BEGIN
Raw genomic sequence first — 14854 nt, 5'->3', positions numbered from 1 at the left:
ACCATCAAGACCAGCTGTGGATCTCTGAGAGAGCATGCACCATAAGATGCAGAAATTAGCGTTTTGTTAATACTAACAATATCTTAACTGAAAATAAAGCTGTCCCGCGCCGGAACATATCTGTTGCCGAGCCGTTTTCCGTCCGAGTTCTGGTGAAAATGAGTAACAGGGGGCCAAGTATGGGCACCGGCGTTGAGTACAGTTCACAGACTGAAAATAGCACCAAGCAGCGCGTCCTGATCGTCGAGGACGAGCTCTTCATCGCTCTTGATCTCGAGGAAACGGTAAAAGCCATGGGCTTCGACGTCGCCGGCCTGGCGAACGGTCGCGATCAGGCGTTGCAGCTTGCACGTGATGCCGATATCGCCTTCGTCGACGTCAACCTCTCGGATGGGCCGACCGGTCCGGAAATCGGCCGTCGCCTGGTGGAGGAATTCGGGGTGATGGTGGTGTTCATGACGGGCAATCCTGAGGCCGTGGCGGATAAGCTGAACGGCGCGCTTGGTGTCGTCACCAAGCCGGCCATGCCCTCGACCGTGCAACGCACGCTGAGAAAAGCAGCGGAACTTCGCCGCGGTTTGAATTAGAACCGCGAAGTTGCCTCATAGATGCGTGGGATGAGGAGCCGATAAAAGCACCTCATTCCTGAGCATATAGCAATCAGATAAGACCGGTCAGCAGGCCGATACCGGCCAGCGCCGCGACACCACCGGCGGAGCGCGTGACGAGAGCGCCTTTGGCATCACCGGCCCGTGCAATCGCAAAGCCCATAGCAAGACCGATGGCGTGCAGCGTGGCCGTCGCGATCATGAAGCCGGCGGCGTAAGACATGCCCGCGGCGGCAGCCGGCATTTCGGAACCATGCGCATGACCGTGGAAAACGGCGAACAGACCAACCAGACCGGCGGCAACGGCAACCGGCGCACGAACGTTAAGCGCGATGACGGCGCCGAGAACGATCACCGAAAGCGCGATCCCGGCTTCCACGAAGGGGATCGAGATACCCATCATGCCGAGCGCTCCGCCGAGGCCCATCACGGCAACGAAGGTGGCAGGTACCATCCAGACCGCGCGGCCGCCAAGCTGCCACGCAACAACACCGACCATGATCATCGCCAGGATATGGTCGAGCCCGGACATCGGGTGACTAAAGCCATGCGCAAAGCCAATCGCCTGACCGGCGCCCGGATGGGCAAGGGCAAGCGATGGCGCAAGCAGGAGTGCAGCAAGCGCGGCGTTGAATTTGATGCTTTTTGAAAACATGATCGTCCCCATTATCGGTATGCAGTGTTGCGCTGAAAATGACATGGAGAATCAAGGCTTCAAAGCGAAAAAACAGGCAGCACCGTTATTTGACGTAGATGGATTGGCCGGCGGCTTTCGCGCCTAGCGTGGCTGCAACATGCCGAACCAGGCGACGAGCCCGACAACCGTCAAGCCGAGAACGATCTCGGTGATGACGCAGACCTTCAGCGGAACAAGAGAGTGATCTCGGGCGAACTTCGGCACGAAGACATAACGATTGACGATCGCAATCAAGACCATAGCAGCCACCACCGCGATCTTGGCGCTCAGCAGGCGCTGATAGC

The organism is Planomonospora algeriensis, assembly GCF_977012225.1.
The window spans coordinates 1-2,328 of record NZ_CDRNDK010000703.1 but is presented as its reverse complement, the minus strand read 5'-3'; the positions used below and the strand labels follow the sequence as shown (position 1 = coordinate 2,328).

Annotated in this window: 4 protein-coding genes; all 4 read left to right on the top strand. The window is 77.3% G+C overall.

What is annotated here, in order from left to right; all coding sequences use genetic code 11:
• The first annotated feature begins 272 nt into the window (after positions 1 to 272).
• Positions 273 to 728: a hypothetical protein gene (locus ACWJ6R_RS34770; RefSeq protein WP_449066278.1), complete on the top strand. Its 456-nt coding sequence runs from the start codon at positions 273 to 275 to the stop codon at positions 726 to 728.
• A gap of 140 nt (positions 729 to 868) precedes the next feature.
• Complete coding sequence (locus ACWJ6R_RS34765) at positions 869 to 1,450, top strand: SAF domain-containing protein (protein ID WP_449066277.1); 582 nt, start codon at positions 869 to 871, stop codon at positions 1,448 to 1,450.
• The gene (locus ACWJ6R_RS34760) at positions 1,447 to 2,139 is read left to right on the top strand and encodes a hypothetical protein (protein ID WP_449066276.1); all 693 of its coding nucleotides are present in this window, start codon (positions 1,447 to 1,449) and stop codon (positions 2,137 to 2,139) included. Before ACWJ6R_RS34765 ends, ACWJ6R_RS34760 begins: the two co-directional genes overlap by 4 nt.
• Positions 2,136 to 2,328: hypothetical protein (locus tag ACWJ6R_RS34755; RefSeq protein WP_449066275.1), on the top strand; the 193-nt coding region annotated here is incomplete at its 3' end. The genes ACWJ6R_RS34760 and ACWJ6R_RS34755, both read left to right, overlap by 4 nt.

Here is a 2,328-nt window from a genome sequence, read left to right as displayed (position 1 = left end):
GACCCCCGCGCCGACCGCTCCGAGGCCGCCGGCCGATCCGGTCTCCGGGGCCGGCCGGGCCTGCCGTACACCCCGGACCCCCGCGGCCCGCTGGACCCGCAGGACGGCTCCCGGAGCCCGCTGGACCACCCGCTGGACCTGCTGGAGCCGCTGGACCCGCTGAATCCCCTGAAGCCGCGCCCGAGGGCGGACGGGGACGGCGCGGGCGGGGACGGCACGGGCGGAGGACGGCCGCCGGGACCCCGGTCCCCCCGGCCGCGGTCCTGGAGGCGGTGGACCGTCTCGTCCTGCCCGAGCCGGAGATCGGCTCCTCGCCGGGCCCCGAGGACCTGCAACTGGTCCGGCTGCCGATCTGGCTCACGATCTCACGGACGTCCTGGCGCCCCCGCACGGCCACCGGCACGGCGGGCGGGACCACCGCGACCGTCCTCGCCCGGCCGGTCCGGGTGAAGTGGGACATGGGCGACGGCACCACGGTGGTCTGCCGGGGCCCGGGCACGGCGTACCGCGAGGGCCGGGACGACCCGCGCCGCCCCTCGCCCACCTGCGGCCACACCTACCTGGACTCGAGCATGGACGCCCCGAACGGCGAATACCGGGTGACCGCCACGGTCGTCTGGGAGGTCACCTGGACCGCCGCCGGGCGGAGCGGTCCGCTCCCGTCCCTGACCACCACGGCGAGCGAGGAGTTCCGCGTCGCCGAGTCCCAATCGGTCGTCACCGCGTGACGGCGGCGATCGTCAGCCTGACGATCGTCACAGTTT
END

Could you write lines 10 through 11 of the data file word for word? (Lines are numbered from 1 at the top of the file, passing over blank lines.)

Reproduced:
• Complete coding sequence (locus ACWJ6R_RS34765) at positions 869 to 1,450, top strand: SAF domain-containing protein (protein ID WP_449066277.1); 582 nt, start codon at positions 869 to 871, stop codon at positions 1,448 to 1,450.
• The gene (locus ACWJ6R_RS34760) at positions 1,447 to 2,139 is read left to right on the top strand and encodes a hypothetical protein (protein ID WP_449066276.1); all 693 of its coding nucleotides are present in this window, start codon (positions 1,447 to 1,449) and stop codon (positions 2,137 to 2,139) included. Before ACWJ6R_RS34765 ends, ACWJ6R_RS34760 begins: the two co-directional genes overlap by 4 nt.